Economic Development

Economic growth is a dynamic and multi-faceted occurrence that is highly dependent on a specific number of factors that include but are not limited to:

  • National fiscal stability (debt vs surplus reserves)
  • Savings within the public and private sector
  • Consumer spending (caution if spending is generated by high consumer debt)
  • Export of goods and national value added
  • Import of goods (trade deficit or surplus)
  • Productivity of the labour force (labour laws, cost, education and culture)
  • Direct investment through foreign or local direct investment
  • Tax rates or cost of doing business
  • Interest rates
  • Energy prices and dependence on imported energy
  • Immigration
  • Stable government & adherence to the rule of law (corruption)
  • Ease of doing business
  • Standard of living (safety, education, infrastructure, health, environment)
  • Cost of living in order to maintain a good standard of living

Drivers of GDP Growth

  • Economic growth means an increase in Real Gross Domestic Product. Economic growth means there is an increase in national output and national

Economic growth is caused by two main factors:

  1. an increase in Aggregate Demand
  2. an increase in Aggregate Supply (productive capacity)

Aggregate Demand

In the short term, economic growth is caused by an increase in Aggregate Demand (AD). If there is spare capacity in the economy then an increase in AD will cause a higher level of real GDP.

AD= C + I + G + X- M

  • C= Consumer spending
  • I = Investment
  • G = Government spending
  • X = Exports
  • M = Imports

AD increase for the following reasons:

  • Lower interest rates – Lower interest rates reduce the cost of borrowing and so encourages spending and

In 2008, U.S. base rates were cut to 0.5% to try and stimulate economic growth.

  • Increased wages. Higher real wages increase disposable income and encourages consumer
  • Increased government spending (G).
  • Fall in dollar value which makes exports cheaper and increases quantity of exports(X). Assuming trade deficits are not
  • Increased consumer confidence, which encourages spending (C).
  • Lower taxes which increases disposable income of consumers and increases consumer spending (C).
  • Rising house prices, which create a positive wealth effect and encourages homeowners to spend

Aggregate Supply (Long Term Economic Growth)

Long term economic growth requires an increase in the long-run aggregate supply (productive capacity) as well as AD.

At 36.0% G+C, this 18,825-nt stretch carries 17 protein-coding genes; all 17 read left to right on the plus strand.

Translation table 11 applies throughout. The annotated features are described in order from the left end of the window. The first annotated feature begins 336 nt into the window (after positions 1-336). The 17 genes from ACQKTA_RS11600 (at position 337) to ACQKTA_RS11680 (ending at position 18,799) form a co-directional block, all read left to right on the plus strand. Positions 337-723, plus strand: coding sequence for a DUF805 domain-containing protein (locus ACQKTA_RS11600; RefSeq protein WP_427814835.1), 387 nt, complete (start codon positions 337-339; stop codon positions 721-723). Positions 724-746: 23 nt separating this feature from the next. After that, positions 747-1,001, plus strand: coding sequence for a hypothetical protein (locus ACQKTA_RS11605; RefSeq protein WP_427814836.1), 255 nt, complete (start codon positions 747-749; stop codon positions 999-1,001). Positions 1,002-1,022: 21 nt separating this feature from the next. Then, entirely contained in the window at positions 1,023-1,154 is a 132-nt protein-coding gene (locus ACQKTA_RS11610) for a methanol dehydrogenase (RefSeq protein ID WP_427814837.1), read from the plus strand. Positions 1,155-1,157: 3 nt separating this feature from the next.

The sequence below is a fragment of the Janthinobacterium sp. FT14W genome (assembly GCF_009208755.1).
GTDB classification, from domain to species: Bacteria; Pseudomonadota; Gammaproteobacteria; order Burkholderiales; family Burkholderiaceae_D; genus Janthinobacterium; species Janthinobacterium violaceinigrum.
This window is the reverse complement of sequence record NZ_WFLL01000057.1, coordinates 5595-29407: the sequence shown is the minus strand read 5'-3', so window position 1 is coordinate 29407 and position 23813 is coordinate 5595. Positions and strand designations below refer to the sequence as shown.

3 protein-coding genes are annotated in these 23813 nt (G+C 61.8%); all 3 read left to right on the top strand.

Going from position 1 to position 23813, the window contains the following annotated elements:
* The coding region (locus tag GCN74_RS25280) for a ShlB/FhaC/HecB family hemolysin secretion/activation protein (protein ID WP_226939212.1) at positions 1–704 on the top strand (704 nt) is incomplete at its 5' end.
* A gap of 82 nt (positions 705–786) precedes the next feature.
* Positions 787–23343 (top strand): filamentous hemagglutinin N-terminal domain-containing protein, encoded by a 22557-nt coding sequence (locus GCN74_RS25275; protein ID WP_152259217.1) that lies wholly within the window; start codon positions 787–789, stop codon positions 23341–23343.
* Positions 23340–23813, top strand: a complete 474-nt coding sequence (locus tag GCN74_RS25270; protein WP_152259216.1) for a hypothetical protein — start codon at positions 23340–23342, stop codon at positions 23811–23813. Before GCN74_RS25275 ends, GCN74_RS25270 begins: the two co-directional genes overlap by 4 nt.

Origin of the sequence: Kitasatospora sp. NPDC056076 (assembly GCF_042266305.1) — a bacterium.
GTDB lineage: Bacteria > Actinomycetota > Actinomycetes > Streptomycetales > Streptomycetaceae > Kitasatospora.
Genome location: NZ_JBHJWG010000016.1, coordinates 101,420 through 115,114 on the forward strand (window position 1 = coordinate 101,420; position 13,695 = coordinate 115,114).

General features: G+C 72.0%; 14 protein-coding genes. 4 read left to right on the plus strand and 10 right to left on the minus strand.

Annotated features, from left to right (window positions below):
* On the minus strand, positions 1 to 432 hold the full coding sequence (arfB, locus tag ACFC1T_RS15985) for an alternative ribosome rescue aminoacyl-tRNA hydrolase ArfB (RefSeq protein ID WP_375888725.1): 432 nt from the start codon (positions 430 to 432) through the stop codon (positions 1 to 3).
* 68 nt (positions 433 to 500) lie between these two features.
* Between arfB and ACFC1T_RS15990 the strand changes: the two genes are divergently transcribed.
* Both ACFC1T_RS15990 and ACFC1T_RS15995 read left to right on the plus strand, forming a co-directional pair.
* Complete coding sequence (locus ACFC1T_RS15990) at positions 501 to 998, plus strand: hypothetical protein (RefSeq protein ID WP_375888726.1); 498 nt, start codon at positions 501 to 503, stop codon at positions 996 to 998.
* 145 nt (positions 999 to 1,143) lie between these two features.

Long-Run Aggregate Supply (LRAS) or potential growth increases for the following reasons:

  • Increased capital. e.g. investment in new factories or investment in infrastructure, such as roads and telephones.
  • Increase in working population, e.g. through immigration, higher birth rate.
  • Increase in Labour productivity, through better education and training or improved technology.

Discovering new raw materials:

Technological improvements to improve the productivity of capital and labour e.g. Microcomputers and the internet have both contributed to increased economic growth.

Factors affecting labour productivity:

  • Skills and qualifications of workers. If workers become more skilled with relevant training, then this can increase labour productivity.
  • Morale of workers. In a period of industrial unrest and low worker morale, productivity is likely to fall. If workers are motivated and happy, productivity is likely to be higher. Morale of workers could be affected by wages, industrial relations, whether they feel they have a stake in the company, non-monetary benefits, e.g. do they enjoy the job?
  • Technological progress. The implementation of new technology is one of biggest factors in improving productivity. For example, the assembly line introduced from the 1920s made huge strides in productivity. In recent years, the development of micro computers and the internet have also enabled improvements in productivity.
  • Substitution of capital to labour. If labour becomes cheap and freely available, firms may have less incentive to spend money on capital and use labour intensive methods rather than capital intensive methods. Labour intensive processes are likely to have lower levels of productivity.
  • Rules and regulations. If it is very hard to fire non-performing workers, then productivity growth may be constrained. Though the absence of any labour market regulations could lead to high turnover and poor worker morale, which could also diminish labour productivity.
  • Capacity utilization. In a boom, firms may squeeze more output out of existing capacity through encouraging people to work overtime – this increases labour productivity. In a recession, firms may hold onto workers, rather than let them go – even if they are just working at 80% capacity – therefore labour productivity falls.

Parts of the above article are taken from: http://www.economicshelp.org/macroeconomics/economic-growth/causes-economic-growth/

Gross Domestic Product growth is the measure of a nation’s economic growth or contraction, much the same way as a car’s speedometer is the measure of the vehicle’s speed. The multitude of factors and principles noted above are used by good and responsible governments to adjust (speed up or slow down) their economies in order to maintain sustainable socioeconomic stability.

Good governance requires dynamic planning that constantly considers all of these economic factors and a good working knowledge of their application. As economies are ever changing due to local, regional and global conditions, good fiscal and economic governance requires reaction and adaptation to maintain economic control.

Without good fiscal and economic knowledge, policy and practices as well as the ability to monitor and react and or adapt quickly, a nation’s economy will suffer, as will the opportunity available to its people. If left unchecked or uncorrected the likely symptoms are increased crime, higher unemployment, lower wage growth, lower consumer confidence, poor business confidence, less foreign direct investment, lower productivity and poor morale to name but a few.